Two building blocks for doing automation include container images and container orchestrators. Over the last year or so, Kubernetes has become the default choice for container orchestration. In this first article of the CI/CD with Kubernetes series, you will:

      • Build container images with Docker, Buildah, and Kaniko.
      • Set up a Kubernetes cluster with Terraform, and create Deployments and Services.
      • Extend the functionality of a Kubernetes cluster with Custom Resources.

      By the end of this tutorial, you will have container images built with Docker, Buildah, and Kaniko, and a Kubernetes cluster with Deployments, Services, and Custom Resources.

      Future articles in the series will cover related topics: package management for Kubernetes, CI/CD tools like Jenkins X and Spinnaker, Services Meshes, and GitOps.


      Step 1 — Building Container Images with Docker and Buildah

      A container image is a self-contained entity with its own application code, runtime, and dependencies that you can use to create and run containers. You can use different tools to create container images, and in this step you will build containers with two of them: Docker and Buildah.

      Building Container Images with Dockerfiles

      Docker builds your container images automatically by reading instructions from a Dockerfile, a text file that includes the commands required to assemble a container image. Using the docker image build command, you can create an automated build that will execute the command-line instructions provided in the Dockerfile. When building the image, you will also pass the build context with the Dockerfile, which contains the set of files required to create an environment and run an application in the container image.

      Typically, you will create a project folder for your Dockerfile and build context. Create a folder called demo to begin:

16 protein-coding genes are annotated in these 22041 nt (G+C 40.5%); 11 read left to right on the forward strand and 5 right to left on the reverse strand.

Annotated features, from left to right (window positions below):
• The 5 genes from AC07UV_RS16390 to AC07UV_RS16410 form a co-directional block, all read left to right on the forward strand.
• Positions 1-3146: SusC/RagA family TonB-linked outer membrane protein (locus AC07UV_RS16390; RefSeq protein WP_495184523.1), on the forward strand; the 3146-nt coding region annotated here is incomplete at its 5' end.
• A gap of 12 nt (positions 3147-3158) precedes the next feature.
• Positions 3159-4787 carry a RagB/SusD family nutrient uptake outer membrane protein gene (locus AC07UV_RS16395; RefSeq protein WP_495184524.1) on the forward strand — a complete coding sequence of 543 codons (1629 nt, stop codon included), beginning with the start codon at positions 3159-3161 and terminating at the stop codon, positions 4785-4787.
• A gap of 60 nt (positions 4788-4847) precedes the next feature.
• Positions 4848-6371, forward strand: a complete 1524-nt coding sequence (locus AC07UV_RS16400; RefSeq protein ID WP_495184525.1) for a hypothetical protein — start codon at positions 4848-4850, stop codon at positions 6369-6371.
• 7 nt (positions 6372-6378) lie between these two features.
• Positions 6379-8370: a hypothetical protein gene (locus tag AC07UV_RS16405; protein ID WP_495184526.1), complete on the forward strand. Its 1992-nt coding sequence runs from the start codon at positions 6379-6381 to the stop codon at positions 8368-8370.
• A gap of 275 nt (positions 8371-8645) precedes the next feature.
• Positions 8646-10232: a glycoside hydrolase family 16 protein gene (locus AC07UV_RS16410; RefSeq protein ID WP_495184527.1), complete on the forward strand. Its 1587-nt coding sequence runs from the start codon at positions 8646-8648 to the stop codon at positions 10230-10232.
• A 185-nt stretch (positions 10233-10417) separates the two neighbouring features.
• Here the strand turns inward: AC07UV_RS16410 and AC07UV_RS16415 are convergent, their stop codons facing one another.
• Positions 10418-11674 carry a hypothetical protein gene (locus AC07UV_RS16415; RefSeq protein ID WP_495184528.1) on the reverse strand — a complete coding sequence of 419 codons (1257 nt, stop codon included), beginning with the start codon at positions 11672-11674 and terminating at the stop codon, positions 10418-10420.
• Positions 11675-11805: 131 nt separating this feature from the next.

Next, create a Dockerfile inside the demo folder:

      Add the following content to the file:


      FROM ubuntu:16.04
      RUN apt-get update 
          && apt-get install -y nginx 
          && apt-get clean 
          && rm -rf /var/lib/apt/lists/* /tmp/* /var/tmp/* 
          && echo "daemon off;" >> /etc/nginx/nginx.conf
      EXPOSE 80
      CMD ["nginx"]

      This Dockerfile consists of a set of instructions that will build an image to run Nginx. During the build process ubuntu:16.04 will function as the base image, and the nginx package will be installed. Using the CMD instruction, you've also configured nginx to be the default command when the container starts.

      Next, you'll build the container image with the docker image build command, using the current directory (.) as the build context. Passing the -t option to this command names the image nkhare/nginx:latest:

      • sudo docker image build -t nkhare/nginx:latest .

      You will see the following output:


      Sending build context to Docker daemon 49.25MB Step 1/5 : FROM ubuntu:16.04 ---> 7aa3602ab41e Step 2/5 : MAINTAINER ---> Using cache ---> 552b90c2ff8d Step 3/5 : RUN apt-get update && apt-get install -y nginx && apt-get clean && rm -rf /var/lib/apt/lists/* /tmp/* /var/tmp/* && echo "daemon off;" >> /etc/nginx/nginx.conf ---> Using cache ---> 6bea966278d8 Step 4/5 : EXPOSE 80 ---> Using cache ---> 8f1c4281309e Step 5/5 : CMD ["nginx"] ---> Using cache ---> f545da818f47 Successfully built f545da818f47 Successfully tagged nginx:latest

      Your image is now built. You can list your Docker images using the following command:


      REPOSITORY TAG IMAGE ID CREATED SIZE nkhare/nginx latest 4073540cbcec 3 seconds ago 171MB ubuntu 16.04 7aa3602ab41e 11 days ago

      You can now use the nkhare/nginx:latest image to create containers.

      Building Container Images with Project Atomic-Buildah

      Buildah is a CLI tool, developed by Project Atomic, for quickly building Open Container Initiative (OCI)-compliant images. OCI provides specifications for container runtimes and images in an effort to standardize industry best practices.

      Buildah can create an image either from a working container or from a Dockerfile. It can build images completely in user space without the Docker daemon, and can perform image operations like build, list, push, and tag. In this step, you'll compile Buildah from source and then use it to create a container image.

      To install Buildah you will need the required dependencies, including tools that will enable you to manage packages and package security, among other things. Run the following commands to install these packages:

      • cd
      • sudo apt-get install software-properties-common
      • sudo add-apt-repository ppa:alexlarsson/flatpak
      • sudo add-apt-repository ppa:gophers/archive
      • sudo apt-add-repository ppa:projectatomic/ppa
      • sudo apt-get update